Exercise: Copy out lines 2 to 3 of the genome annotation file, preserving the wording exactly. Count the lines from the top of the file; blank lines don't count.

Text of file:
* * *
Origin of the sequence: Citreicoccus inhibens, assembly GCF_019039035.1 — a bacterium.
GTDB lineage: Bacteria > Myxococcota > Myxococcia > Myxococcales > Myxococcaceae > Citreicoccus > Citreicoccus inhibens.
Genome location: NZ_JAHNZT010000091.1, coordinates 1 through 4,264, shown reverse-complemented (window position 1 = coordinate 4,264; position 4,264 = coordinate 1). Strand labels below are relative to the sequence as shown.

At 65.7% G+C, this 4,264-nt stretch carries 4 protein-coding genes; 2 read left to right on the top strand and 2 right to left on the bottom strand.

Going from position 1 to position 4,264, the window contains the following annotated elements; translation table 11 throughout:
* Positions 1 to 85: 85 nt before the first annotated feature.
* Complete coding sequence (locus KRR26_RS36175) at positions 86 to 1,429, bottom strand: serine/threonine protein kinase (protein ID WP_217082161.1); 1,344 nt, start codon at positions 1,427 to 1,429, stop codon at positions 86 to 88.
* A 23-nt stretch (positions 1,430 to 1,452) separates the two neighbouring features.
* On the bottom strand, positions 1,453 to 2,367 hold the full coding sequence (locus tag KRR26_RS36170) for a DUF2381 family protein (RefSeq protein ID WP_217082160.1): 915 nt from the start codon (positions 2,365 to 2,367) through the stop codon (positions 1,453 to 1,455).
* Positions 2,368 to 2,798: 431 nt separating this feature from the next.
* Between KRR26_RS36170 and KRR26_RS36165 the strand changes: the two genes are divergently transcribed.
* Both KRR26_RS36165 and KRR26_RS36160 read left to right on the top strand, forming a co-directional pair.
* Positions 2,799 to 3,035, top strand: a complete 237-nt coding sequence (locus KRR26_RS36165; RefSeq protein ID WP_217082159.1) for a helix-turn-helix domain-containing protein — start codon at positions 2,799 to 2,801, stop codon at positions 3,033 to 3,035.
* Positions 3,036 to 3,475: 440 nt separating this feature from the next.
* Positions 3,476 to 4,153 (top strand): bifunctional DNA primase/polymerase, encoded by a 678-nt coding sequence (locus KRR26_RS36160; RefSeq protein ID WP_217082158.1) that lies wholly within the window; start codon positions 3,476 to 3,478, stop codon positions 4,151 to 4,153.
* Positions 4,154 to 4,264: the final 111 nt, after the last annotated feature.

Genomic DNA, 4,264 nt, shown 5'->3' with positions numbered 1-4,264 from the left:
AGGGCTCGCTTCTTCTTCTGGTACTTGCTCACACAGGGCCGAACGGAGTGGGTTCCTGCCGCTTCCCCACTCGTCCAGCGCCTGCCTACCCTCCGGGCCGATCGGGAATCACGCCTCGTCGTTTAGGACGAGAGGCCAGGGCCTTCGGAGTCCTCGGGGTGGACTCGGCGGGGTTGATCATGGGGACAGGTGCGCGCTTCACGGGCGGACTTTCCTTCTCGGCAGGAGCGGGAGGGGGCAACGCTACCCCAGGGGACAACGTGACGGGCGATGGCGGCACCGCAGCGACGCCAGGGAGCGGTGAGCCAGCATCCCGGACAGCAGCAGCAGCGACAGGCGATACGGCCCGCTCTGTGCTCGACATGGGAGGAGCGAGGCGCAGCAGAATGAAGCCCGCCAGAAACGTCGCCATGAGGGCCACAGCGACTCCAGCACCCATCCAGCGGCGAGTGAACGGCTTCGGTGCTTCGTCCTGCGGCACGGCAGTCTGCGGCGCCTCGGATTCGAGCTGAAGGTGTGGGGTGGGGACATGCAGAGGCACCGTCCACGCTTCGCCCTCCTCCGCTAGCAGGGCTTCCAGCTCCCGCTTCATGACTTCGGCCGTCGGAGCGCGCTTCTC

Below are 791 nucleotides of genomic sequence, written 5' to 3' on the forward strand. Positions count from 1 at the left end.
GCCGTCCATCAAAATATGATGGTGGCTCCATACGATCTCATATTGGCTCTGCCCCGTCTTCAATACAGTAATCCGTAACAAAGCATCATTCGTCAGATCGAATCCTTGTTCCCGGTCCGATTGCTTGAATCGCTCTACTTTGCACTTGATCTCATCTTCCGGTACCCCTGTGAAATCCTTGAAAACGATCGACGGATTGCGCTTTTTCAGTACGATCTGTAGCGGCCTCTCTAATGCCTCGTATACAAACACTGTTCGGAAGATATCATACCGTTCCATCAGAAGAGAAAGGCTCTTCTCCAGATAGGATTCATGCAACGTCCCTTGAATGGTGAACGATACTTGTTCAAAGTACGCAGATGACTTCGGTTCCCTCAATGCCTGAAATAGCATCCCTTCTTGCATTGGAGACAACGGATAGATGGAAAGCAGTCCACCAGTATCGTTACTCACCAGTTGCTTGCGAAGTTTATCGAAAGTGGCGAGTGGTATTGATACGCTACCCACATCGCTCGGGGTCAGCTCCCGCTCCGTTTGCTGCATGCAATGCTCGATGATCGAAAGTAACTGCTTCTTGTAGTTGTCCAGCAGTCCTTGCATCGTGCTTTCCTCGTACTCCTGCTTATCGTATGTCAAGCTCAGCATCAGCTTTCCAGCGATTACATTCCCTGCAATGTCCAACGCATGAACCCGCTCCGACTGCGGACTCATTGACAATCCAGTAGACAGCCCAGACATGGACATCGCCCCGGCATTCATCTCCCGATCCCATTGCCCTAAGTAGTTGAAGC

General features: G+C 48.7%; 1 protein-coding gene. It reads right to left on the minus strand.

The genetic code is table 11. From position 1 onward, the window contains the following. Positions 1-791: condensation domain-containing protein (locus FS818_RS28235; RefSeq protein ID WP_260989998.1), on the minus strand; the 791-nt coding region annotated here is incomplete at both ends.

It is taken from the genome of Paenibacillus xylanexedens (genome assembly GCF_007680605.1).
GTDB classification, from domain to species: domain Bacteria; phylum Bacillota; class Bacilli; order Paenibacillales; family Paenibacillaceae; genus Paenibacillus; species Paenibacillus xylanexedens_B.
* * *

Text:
GTDB lineage: Bacteria > Myxococcota > Myxococcia > Myxococcales > Myxococcaceae > Citreicoccus > Citreicoccus inhibens.
Genome location: NZ_JAHNZT010000091.1, coordinates 1 through 4,264, shown reverse-complemented (window position 1 = coordinate 4,264; position 4,264 = coordinate 1). Strand labels below are relative to the sequence as shown.